In the end, I waited until the last day and put in my final bid.  If it got beat, then I would just accept it and try again later.  Luckily, I won the four lots I bid on at a price I was quite comfortable with.  I even found a few stamps by the same seller to include in the sale to rationalize the shipping cost.

Will I do it again?  Absolutely.

How to Collect the Collection

stamp collection

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At the last show I attended, people asked me, “What do you collect?” on more than one occasion. When I answered 1970, they all seemed to pause, waiting for me to explain.  After I did, some said “Oh, I see.” A few, thought that it was a good idea.  The muttered ideas like;

 big enough without being too big

some good variety


not so old as to be very expensive

This makes me ponder a bit. I suppose stamp collecting all the stamps of 1970 will be much like other forms of collecting.  Some stamps will be easy to get and other will pose a bit more of a problem and then there will be those ones that will prove very difficult.

That difficulty will either come because of scarcity or expense. Thanks to the internet, stamp dealers, and stamp shows,  scarcity isn’t such a problem.  I can cast my net far and wide to find the stamps. However, can I pay for them?  French Antarctica seems rather expensive…..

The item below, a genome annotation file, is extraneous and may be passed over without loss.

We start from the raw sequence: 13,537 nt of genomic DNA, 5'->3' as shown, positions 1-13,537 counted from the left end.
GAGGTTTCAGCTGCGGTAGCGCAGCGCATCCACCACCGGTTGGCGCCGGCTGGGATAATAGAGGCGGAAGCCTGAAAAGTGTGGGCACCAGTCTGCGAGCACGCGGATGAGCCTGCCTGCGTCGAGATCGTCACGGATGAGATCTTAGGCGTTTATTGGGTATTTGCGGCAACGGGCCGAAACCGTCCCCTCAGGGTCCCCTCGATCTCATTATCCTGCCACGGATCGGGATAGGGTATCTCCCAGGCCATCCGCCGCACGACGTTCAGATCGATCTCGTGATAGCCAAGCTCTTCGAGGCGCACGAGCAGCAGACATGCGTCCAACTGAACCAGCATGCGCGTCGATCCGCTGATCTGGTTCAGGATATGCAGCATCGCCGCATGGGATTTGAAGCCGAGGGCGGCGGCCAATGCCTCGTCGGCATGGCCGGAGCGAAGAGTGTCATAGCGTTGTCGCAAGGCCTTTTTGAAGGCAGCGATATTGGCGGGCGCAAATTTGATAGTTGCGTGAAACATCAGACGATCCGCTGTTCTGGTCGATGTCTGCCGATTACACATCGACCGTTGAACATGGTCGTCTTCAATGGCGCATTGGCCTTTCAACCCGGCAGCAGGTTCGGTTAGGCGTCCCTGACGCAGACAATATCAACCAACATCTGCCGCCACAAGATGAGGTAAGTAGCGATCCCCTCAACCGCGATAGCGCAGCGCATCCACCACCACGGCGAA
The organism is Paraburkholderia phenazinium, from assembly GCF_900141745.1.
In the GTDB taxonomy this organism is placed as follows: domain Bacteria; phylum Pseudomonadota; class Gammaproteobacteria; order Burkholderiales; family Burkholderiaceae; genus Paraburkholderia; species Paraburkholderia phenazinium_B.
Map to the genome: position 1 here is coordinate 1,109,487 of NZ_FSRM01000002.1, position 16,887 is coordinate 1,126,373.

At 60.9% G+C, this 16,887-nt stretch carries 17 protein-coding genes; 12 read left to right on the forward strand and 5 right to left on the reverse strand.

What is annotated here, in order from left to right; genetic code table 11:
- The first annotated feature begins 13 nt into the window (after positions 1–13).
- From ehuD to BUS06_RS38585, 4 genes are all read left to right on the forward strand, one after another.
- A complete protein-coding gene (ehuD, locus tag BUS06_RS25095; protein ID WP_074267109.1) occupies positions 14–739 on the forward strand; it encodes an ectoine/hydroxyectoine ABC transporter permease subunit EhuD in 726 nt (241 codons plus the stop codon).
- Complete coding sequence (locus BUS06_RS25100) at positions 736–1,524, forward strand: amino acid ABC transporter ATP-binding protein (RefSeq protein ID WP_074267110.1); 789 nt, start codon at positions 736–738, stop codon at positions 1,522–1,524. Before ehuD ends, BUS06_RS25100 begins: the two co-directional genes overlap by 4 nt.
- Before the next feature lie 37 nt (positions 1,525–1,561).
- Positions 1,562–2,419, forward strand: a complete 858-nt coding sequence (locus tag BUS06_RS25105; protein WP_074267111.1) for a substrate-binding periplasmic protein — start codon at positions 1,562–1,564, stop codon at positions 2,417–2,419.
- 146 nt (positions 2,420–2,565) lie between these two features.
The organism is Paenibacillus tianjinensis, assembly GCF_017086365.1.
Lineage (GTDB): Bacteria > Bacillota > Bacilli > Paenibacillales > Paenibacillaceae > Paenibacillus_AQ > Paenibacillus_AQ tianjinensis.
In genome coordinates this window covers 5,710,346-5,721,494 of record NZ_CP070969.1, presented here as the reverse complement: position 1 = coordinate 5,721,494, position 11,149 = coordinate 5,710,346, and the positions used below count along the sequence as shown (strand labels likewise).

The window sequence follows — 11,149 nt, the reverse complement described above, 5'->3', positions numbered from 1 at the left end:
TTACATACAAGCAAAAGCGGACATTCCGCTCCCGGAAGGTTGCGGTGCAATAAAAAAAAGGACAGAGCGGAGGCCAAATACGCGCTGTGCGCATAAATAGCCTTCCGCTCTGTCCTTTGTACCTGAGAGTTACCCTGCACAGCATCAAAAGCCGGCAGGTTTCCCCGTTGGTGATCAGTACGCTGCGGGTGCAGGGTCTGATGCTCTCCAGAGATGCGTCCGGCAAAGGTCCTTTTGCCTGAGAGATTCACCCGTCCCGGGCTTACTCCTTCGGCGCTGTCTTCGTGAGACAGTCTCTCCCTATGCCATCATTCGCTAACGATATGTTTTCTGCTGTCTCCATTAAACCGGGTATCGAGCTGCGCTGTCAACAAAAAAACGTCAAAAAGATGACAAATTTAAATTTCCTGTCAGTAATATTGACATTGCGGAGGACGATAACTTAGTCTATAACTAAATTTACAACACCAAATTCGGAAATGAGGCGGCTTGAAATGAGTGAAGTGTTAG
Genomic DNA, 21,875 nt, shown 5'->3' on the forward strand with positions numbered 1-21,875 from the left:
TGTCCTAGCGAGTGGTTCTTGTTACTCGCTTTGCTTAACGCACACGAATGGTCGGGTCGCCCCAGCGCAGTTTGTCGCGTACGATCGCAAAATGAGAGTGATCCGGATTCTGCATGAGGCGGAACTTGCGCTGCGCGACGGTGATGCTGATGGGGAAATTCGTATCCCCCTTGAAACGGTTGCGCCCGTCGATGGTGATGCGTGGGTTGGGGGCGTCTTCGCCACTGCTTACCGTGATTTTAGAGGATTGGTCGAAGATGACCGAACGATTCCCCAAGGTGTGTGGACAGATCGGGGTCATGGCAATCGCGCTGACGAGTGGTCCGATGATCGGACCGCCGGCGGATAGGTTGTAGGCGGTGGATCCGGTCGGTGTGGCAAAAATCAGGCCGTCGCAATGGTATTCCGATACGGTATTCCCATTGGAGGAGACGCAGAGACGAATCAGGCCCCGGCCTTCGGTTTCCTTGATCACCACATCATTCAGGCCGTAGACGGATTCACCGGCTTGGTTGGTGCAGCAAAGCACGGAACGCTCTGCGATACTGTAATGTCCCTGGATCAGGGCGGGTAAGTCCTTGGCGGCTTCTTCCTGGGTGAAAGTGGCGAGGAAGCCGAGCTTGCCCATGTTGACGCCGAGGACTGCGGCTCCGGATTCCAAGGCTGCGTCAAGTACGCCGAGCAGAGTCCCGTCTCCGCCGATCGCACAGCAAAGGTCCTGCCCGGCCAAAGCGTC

Still, there will be some that will both be expensive and hard to find. North Korea, I suppose will cause a problem.  I wonder.

Stamp collectors far and wide, I have some questions for you.

What stamps from 1970 will be hardest to find, do you think/reckon?

What stamps are you desperately wanting to add to your collection?

Poking Around a Stamp Shop

In the quest to increase my 1970’s stamp collection, I visited a local stamp dealer. Actually, local is just a term I use to denote a stamp dealer I can get to.  The truth is that there are no local stamp dealers.  A big stamp auction house is located in my town, but they do not do any retail operations.  In this case, this one was located in Toronto and was within walking distance of the subway.

I wasn’t sure what to expect when I walked in. I figured that the store would be set up somewhat like their booth is at a stamp show.  I have seen their booth, and even talked to them at the show.  The store was a little more chaotic…in a fun way.  Basically, they had a lot of different stuff in all manner of places.  It kind of reminded me of American Pickers.  There was organization, but I would need a guide.

The owners are a husband and wife team, but only the wife was there at that time. She was quite helpful in guiding me around the store, but there were a couple of times when the layout seemed to exasperate her as well.  I had fun poking around, but I am trying to avoid becoming a collector of piles of stuff.  There were lots of commemorative stuff, but nothing jumped out at me.

Sadly, I was really off my game. After not finding what I was looking for, I started looking at some stamps from Laos.  Having not brought my own numbers, I quickly checked the catalogues they had lying around the store.  I researched the numbers, but didn’t compare the catalogue images to the stamps I picked out.  I confused the semi-postal Scott numbers with the regular postal numbers.  Now I have Laos stamps from 1961 instead of 1970.  It just goes to show you that you need to be prepared.